Vladivostok 14-June-2004

After a few years of too much work and not enough holidays we were due for another holiday. Having only three months, we were somewhat limited as to where we could go. Initially we had considered doing the Trans-Siberian Railway. As we read more on this part of the world, we were more inspired about the thought of overlanding across  and Mongolia. We spoke to a number of people who have travelled through this part of the world and they all had positive things to say about the trip. David and Hazel Barker who have travelled overland through Russia and Mongolia and has written a guide book entitled  "Russia by Road" were also an excellent source of information.

Unfortunately our daughter Su-lin, who is now 14 ½ years old, was unable to come with us due to school commitments. Travelling with us is Tom Bierma, a good friend from Alice Springs. We have travelled together on a number of holidays through the Australian Deserts and through Asia on motorbikes. We had initially thought of doing this trip on a motorbike but in the end decided that once again taking our Toyota Landcruiser Troopcarrier was the best option. Tom is bringing his BMW F650 motorbike. In early May we drove to Melbourne and packed Troopy and bike into a container and onto a ship bound for Russia.

So here we are in Vladivostok ready to begin our next adventure driving across Siberia, Mongolia, and Western Russia to Europe. After 24 hours of flying time we arrived at Vladivostok International airport where we stepped off the plane and onto a bus. The bus did a 180 degree turn and travelled no more than 25 meters before dropping us off at the arrival hall much to everybody’s amusement. With our six month business visa we wondered if there would be a lot of questions about what we were doing in Russia.  It was a relief that immigration and customs formalities were straight forward. Within half an hour we were on our way to our hotel in the centre of Vladivostok.

We were surprised at how green and tropical everything is. The airport is 30 km from the city centre. The freeway linking the airport to the city was very busy and we were surprised to see mostly Right Hand Drive Japanese and Korean vehicles in a country that is Left Hand Drive. In fact we have seen very few Russian made vehicles. Most vehicles are late model Toyota or Nissan sedans or 4WD’s – many are the expensive and luxury models.

The city of Vladivostok, which means "Ruler of the East", faces the Sea of Japan and our Hotel, Equator has a commanding view of the Amursky Gulf. A few minutes walk to the east provides a panoramic view of the Golden Horn Bay which is the city’s main port and also home to the Russian Pacific Naval Fleet.  Vladivostok is the terminus of the Trans-Siberian Railway which links the Russian Far East to Moscow, some 9300km to the west. It is located less than 100km from China and just across the Sea of Japan from the main Japanese Island of Honshu. Despite its distance from Europe the city has a distinctive European feel about it. It is very hilly and Kienny is slowly adjusting to the steep gradients and the hundreds of steps. Our hotel is very central. Within a few minutes walk ‘downhill’ we are in the city centre. Not far from the hotel is the esplanade consisting of lots of little stalls selling beer, cigarettes, seafood, shashlik and doner kebabs. The beach area has a carnival atmosphere with an assortment of music (Western and Russian) played through loud speakers hanging from overhead powerlines. The Russian’s are all making the most of the gorgeous summer weather.  The beach is crowded with swimmers and sun bathers soaking up the sun.  Since we have been in Vladivostok the weather has been superb. The days have been in the mid to high 20 degrees centigrade. The sun rises around 6am and sets around 10pm.  To date the only rainfall has been a couple of light showers overnight. So weather wise we have been thoroughly spoilt. In fact, by Russian standards, Vladivostok has relatively mild winters and lovely warm summers.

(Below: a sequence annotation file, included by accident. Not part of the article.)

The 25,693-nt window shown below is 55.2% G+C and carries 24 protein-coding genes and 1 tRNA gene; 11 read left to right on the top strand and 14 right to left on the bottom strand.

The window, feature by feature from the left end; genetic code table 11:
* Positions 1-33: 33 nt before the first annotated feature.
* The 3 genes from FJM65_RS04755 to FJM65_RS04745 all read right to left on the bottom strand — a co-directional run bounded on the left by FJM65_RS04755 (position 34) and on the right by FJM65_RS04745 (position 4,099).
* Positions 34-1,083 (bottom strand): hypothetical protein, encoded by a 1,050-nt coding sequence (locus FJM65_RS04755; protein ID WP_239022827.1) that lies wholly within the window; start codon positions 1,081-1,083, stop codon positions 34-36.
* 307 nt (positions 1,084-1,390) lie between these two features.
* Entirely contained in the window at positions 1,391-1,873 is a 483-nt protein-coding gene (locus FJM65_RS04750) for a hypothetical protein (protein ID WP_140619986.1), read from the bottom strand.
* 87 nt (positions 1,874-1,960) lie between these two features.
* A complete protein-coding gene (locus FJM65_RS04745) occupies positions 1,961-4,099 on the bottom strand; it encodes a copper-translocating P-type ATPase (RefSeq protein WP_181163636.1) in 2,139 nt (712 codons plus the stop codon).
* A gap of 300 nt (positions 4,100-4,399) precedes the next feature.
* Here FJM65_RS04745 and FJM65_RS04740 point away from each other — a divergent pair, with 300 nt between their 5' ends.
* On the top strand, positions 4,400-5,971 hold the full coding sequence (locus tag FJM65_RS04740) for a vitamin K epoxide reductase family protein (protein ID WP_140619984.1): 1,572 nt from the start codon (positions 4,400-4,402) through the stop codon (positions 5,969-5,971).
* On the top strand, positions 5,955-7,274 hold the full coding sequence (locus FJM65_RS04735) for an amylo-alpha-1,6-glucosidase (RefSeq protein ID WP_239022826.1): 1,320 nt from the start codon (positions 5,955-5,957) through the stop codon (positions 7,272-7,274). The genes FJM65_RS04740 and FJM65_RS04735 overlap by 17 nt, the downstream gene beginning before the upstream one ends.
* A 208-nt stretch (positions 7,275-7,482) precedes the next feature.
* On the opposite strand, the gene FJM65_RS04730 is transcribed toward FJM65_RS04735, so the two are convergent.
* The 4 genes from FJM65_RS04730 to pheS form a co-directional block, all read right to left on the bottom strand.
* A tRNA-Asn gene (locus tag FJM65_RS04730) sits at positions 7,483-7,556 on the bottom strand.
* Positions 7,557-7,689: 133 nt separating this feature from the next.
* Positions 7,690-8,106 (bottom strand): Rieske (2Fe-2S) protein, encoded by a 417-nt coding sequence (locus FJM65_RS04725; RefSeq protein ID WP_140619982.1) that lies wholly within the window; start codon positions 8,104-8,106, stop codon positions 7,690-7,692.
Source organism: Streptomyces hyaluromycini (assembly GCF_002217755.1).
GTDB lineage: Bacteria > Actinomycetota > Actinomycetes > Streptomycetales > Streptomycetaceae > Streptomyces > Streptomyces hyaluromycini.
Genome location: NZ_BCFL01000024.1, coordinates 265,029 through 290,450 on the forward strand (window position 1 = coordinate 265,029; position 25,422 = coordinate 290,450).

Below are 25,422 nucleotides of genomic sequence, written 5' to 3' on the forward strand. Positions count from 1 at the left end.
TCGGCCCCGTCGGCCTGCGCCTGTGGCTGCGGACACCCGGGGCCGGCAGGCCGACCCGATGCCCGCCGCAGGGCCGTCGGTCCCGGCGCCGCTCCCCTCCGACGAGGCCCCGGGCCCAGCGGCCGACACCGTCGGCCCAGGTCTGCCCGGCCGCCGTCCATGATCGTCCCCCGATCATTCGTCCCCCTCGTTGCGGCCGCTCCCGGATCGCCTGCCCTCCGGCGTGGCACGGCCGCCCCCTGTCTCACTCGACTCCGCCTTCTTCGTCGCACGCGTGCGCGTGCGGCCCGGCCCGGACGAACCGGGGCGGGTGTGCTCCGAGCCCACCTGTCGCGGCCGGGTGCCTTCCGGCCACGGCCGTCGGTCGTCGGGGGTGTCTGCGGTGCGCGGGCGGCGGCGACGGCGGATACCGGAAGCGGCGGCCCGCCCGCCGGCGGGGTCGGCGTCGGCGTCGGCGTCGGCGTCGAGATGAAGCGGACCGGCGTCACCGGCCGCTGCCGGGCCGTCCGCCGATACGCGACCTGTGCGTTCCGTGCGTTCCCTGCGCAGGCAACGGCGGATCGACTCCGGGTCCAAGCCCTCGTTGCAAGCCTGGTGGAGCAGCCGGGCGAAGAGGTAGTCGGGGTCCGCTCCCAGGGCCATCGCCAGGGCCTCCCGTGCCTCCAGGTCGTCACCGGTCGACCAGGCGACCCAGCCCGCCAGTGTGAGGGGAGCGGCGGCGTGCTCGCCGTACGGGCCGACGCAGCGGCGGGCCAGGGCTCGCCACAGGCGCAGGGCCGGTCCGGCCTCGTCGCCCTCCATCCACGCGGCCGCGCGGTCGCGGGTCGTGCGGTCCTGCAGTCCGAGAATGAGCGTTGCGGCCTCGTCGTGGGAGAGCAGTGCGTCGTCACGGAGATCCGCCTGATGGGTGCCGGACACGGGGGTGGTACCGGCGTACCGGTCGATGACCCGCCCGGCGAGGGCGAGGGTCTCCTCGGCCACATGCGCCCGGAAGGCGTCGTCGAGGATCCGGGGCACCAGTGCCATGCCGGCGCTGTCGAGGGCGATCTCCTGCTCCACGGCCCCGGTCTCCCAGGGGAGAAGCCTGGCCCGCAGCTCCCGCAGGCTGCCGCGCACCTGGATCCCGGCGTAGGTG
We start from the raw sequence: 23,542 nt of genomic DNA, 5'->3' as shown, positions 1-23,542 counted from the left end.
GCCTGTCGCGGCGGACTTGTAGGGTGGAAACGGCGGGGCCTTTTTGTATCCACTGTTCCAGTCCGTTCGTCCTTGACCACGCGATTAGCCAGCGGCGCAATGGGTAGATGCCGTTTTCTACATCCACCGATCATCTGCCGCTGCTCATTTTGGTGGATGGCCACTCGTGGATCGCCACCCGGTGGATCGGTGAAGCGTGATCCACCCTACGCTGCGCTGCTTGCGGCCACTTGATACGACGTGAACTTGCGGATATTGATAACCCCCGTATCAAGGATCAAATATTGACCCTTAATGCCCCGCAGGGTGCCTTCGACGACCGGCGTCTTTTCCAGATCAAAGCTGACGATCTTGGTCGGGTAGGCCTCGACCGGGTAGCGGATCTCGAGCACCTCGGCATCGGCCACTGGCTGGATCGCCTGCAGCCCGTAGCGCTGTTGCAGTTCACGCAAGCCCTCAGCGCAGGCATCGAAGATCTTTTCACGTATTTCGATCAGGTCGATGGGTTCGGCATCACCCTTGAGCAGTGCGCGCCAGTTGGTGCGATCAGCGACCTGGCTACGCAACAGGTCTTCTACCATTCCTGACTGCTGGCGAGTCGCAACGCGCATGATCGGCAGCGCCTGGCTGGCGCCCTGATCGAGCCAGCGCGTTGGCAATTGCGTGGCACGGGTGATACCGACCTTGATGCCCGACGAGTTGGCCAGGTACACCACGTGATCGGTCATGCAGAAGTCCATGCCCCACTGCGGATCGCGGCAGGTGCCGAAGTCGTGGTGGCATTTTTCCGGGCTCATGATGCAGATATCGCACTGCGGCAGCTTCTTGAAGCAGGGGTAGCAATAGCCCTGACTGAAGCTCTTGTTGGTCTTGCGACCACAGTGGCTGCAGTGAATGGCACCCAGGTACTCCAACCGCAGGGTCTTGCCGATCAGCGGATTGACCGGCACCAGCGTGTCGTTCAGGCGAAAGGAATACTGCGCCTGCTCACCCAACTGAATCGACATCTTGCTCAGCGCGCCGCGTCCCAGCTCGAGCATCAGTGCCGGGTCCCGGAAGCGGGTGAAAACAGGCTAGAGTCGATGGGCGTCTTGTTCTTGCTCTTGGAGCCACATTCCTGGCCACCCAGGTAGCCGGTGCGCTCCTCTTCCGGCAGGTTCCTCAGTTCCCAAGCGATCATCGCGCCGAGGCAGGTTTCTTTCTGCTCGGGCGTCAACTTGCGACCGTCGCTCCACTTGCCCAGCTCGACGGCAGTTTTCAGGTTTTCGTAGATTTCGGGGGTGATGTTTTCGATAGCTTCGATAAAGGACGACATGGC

Contrary to the guide book, we are amazed at how well dressed everyone is. The Russian women are all VERY good looking and all wear very trendy clothes. Most Russians are western looking and seem out of place in this remote corner of Asia.  Many women have vibrant hair colours ranging from blond, dark brown, blueberry, purple, orange to flame red. Every second person is either carrying a mobile phone around their neck or talking on a mobile phone. Everyone has been very friendly and helpful. Many of the shop keepers appear very stern at first but put on a big smile when Kienny speaks to them in Russian (not sure if it is Kienny’s good looks or poor Russian?).

Most of the tourists coming to Vladivostok are from China with the remainder from Korea or Japan, many of whom come for the casinos and dancing girls. We have seen very few western tourists. The few that we have met are American couples who are here to adopt Russian babies.

As with everything else we have experienced in Vladivostok, we have been pleasantly surprised by the quality of the food. We have eaten meals on the streets and in Cafes and Restaurants and all have been very tasty. The prices are a little cheaper than in Australia so everything seems good value. We have been able to buy groceries and pay for some meals on VISA card. Obtaining money has been a breeze.  ATM machines (Banc-o-mats) are everywhere and most accept all major cards. Some even dispense US dollars.